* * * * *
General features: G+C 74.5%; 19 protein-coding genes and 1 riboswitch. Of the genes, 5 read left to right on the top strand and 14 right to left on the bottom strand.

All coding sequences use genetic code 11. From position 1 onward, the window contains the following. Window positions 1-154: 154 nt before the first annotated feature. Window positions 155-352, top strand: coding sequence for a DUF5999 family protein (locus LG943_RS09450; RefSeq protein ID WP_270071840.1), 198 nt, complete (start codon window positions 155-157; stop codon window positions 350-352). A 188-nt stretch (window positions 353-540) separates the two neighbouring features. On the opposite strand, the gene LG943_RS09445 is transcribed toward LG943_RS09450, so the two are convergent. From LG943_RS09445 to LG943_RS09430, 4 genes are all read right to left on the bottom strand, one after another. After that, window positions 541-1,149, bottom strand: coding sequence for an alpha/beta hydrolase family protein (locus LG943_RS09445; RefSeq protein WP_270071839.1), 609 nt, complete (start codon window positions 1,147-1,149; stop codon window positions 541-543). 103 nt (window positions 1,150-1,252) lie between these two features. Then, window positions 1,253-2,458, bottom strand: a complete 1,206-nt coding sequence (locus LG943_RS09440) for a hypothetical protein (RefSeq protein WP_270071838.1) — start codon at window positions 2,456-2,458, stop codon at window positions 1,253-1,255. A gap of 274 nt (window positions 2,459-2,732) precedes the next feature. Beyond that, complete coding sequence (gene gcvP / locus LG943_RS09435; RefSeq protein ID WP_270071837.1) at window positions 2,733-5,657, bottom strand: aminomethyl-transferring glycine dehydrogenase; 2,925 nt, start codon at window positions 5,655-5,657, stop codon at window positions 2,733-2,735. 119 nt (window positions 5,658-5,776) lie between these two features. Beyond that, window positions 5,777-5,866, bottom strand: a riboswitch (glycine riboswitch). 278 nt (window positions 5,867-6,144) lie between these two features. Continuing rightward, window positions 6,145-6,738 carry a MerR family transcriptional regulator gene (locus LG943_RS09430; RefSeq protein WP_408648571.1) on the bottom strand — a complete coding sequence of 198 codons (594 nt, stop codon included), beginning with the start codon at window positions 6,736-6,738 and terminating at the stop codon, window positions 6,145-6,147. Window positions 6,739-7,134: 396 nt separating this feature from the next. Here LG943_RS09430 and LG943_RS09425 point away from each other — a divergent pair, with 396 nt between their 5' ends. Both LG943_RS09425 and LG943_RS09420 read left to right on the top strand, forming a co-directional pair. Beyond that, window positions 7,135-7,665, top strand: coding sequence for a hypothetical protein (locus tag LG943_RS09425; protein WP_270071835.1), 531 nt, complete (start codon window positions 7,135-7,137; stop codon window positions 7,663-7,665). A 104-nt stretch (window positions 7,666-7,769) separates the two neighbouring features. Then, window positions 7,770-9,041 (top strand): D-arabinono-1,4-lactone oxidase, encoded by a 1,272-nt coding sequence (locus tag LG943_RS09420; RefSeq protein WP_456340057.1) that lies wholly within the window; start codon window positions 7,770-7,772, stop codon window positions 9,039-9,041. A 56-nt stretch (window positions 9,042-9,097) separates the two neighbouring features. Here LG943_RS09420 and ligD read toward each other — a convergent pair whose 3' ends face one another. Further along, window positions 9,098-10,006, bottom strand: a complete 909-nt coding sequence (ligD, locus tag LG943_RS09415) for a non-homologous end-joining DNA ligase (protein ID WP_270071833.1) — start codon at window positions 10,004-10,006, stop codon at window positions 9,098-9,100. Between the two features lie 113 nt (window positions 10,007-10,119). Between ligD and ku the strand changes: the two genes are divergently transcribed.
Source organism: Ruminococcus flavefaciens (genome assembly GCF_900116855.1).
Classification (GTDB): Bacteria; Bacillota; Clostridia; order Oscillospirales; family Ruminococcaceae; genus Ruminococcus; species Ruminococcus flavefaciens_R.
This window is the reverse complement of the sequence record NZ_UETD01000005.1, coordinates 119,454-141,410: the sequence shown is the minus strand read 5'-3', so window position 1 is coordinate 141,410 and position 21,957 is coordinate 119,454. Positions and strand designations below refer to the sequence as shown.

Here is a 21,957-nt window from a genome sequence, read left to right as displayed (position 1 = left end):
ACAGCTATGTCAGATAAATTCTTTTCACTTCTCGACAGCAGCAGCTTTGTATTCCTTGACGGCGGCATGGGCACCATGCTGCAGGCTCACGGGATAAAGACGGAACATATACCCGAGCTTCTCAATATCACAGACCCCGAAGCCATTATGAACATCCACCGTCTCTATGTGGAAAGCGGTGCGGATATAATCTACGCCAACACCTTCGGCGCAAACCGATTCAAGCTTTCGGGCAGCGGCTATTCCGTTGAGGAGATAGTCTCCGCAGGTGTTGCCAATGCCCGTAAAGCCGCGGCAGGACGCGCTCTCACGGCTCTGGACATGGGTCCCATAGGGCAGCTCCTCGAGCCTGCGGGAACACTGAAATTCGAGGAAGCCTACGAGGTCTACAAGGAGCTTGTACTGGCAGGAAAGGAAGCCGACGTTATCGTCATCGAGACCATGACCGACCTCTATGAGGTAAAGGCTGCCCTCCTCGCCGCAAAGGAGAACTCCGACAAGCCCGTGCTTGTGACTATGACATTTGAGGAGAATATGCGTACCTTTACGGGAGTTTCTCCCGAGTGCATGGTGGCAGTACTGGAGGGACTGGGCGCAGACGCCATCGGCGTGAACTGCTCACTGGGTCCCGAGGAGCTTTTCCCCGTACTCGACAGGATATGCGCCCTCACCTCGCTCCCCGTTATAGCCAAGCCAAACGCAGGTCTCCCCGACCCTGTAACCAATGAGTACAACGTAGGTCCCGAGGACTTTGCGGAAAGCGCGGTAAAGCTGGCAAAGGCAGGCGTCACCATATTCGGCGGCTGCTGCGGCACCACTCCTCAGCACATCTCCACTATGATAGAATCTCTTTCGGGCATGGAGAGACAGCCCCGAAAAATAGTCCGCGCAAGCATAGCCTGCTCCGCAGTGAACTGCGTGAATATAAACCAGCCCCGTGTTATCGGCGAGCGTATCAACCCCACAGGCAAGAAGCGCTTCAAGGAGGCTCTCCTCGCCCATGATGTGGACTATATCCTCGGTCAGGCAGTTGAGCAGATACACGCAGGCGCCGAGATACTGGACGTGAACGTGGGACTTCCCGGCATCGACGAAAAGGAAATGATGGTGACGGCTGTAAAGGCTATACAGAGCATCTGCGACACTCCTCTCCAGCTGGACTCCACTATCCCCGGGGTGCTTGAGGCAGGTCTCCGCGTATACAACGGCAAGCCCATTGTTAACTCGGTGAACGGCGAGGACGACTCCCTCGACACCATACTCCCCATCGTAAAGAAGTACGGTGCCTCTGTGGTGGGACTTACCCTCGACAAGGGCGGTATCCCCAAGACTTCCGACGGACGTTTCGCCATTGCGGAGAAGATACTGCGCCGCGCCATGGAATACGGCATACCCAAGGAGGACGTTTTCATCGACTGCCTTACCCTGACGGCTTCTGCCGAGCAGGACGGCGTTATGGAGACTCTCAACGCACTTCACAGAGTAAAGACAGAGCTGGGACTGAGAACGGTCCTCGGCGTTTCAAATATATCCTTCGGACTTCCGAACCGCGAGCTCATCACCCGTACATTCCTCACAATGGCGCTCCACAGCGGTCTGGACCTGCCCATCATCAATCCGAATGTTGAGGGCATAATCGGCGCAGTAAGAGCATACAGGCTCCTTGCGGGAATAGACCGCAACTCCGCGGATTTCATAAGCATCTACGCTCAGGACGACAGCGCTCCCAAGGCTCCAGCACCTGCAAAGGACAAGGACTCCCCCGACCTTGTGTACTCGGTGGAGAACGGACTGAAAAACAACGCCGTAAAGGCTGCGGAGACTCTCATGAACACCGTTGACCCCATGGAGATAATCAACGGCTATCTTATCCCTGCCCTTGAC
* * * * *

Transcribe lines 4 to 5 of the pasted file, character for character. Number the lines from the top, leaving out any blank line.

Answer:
Classification (GTDB): Bacteria; Bacillota; Clostridia; order Oscillospirales; family Ruminococcaceae; genus Ruminococcus; species Ruminococcus flavefaciens_R.
This window is the reverse complement of the sequence record NZ_UETD01000005.1, coordinates 119,454-141,410: the sequence shown is the minus strand read 5'-3', so window position 1 is coordinate 141,410 and position 21,957 is coordinate 119,454. Positions and strand designations below refer to the sequence as shown.